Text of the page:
In a perfect world, you would install all new flooring throughout your house at the same time. Yet most of us don’t live in a world where that’s possible. Instead, we take it one remodel at a time, hoping we can match up the flooring between rooms well enough that it won’t be noticeable.
If you’ve ever walked into a home where the flooring doesn’t coordinate, you know there’s more to it than a simple install.
You’re ready to remodel the kitchen. You want it to flow into the living space you renovated last year. How do you ensure the flooring looks great from room to room?
The difference between matching hardwood and coordinating
There are two basic concepts in design: matching and coordinating. While similar in principle, they are slightly different when put into practice.
Matching is a concept we learn early in life through matching games. We put things together based on color, shape, and size. A red square goes with a red square. A right gray shoe goes with a left gray shoe. We look for things that appear to be the same, and fit together nicely in a set.
Coordinating puts items together that might not be a perfect match, but somehow fit together anyway. The color is the same, but the texture is different. Or the shape is the same, and the pattern is different. They may not be identical, but they go together anyway. You’ll find this every day in the way you dress. A light pink silk shirt coordinates well with a dark burgundy skirt.
How matching and coordinating helps you with flooring
Now let’s return to selecting flooring. You installed hardwood in a room last year, and this year it’s time for a new remodel. You have a space in mind. You’ve picked out the decor, and the paint has been purchased. But what to do with the floors?
Matching would give you the same flooring as you flow from one room to another. Matching would mean that with every installation, the new floor is the same color, texture, and size. Planks would be the same width. The stain would match in color. When everything is installed, it would appear that it was all done simultaneously.
Coordinating would allow you to create harmony throughout your home in different ways. It may contain hardwood in one room, vinyl in another, and laminate in a third. What ties them all together is the ability to live in harmony. Comfort instead of chaos. The colors would blend, the shades would go together, and you’d tie it all in with the decor.
Matching hardwood to hardwood
One of the most common requests we receive is installing hardwood in a new room and matching it to another already in place.
The existing hardwood has been installed for a while. It’s been walked on, worn, even faded from the sun. If you placed a new plank on top of it, you’d be surprised at the color change. Is there any way to match the two up?
If this is the case, it’s best to try and match the tones from one floor to another. Ensure you purchase new hardwood that is closest to the color. It might not be the exact same shade. You may have to select a slight variation to ensure it flows freely. Consider your decor as well to ensure it coordinates well. If you have red undertones, for example, you wouldn’t want to introduce grays.
Custom staining is also an option. Instead of trying to select prefinished hardwood, the installer would custom-mix the stain to match the flooring already laid. Be sure to use a professional with experience in custom mixing colors, and understands how to match colors already in place.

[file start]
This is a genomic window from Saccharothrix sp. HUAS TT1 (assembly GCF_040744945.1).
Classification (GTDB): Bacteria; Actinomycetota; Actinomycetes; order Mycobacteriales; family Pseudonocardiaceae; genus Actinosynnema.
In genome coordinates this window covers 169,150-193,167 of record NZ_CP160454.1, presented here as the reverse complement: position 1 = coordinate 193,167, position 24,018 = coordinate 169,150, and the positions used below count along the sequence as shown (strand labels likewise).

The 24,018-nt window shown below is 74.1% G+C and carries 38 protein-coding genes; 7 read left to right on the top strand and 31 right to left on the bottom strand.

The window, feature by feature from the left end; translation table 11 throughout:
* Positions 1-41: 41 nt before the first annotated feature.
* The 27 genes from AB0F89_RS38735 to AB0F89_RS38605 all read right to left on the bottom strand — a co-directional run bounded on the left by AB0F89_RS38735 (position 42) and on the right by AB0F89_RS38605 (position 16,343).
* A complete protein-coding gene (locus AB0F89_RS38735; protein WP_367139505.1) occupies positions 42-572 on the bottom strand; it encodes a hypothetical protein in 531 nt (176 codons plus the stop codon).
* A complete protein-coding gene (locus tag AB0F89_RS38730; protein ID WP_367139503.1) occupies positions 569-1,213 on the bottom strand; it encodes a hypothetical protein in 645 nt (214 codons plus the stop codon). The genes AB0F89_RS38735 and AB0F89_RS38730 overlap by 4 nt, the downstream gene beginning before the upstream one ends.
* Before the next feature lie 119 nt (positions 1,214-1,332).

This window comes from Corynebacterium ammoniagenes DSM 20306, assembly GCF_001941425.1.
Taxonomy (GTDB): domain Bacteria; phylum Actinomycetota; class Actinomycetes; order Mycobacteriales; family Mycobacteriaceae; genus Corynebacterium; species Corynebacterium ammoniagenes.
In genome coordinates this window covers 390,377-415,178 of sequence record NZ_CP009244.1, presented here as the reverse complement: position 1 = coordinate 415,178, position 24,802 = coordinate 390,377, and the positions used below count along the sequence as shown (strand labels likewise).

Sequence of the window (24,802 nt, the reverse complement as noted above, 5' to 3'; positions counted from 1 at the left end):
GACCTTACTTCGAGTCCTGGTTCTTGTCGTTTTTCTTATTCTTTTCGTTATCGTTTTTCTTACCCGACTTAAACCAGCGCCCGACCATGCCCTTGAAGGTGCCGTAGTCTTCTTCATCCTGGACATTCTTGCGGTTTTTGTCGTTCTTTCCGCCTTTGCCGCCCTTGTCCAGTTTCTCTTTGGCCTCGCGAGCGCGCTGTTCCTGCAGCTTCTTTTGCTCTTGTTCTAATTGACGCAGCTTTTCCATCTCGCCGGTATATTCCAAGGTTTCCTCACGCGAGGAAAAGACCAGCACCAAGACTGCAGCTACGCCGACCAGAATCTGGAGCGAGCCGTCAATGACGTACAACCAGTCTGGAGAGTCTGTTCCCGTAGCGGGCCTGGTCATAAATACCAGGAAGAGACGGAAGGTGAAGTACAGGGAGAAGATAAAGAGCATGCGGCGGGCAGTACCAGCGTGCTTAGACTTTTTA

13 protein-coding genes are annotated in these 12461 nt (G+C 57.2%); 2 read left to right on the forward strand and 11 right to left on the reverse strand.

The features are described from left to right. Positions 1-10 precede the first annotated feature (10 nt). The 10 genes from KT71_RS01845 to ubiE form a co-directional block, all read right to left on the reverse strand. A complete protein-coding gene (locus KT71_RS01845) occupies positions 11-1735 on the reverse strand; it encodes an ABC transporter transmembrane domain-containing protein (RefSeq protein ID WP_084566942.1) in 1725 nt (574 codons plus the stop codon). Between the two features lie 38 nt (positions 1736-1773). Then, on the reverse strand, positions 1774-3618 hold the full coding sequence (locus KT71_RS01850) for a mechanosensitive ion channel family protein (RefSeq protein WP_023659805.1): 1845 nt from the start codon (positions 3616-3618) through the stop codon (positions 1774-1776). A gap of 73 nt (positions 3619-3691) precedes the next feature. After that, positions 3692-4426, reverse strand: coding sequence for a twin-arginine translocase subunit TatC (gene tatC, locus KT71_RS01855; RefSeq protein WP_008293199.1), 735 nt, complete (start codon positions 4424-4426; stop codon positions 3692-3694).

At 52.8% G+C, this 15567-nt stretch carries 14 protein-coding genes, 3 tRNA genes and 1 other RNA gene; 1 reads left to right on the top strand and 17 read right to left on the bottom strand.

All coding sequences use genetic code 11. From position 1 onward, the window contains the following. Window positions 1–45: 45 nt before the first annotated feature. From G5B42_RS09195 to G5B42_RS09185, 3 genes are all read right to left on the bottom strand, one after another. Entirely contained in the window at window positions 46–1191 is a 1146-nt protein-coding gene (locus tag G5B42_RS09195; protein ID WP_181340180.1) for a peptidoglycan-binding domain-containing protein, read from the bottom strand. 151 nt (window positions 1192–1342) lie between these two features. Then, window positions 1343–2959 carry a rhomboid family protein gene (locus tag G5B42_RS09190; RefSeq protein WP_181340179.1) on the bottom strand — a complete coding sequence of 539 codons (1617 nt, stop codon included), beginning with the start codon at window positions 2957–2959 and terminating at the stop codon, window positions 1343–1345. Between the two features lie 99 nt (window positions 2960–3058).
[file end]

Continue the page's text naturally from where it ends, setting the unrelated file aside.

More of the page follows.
Matching hardwood to vinyl
Hardwood is a great choice for living space. When you move to the bathroom, it may not be your best choice.
When considering your options, it’s hard not to fall in love with vinyl. Today’s luxury vinyl planks mimic hardwood so closely, it often fools even professionals who work with it regularly.
What makes luxury vinyl planks so impressive is they are durable, and can be waterproof. That makes them the perfect choice for moisture-prone rooms like the bathroom.
But is it possible to install vinyl against hardwood?
That’s where coordinating comes into play. The key to great flooring is to pay attention to the transition. Transition strips connect two different types of flooring together, so they blend well as you move from one to another. It’s a board between the two floors for a smooth transition. It can be nailed in, screwed in, or laid with adhesive.
This is where coordinating comes in handy. Select colors that coordinate well, have the same tones or qualities. This is where a color palette can help. Stick with the same undertones – grays, reds, or browns. Think of the lighter shirt complementing the darker skirt.
Matching hardwood to laminate
Laminate provides a different quality than traditional hardwood. Many homeowners prefer laminate in places like the kitchen because they stand up to heavy traffic better, and won’t be impacted by moisture in the same way as hardwood. Want to match your hardwood and laminate for a cohesive look? Make sure the appearances are similar so the transition will be seamless as you move from one to another.
To coordinate the two effectively, a lot of professionals use transition strips. This is where it pays to have a professional who has done this many times. They’ll understand how to blend colors, and ensure a seamless look.
What’s the best flooring for your remodel?
What’s holding you back from installing new floors? If you know hardwood isn’t right for your space, but you want it to look good with the hardwood already in place, why not coordinate it with vinyl or laminate? Each type of flooring offers different benefits and options. Why not pick the right flooring to suit your needs?
Transitions are easy when you work with a professional. You can have the best look, working together with different products and textures.
What’s the best flooring choice to suit your needs?
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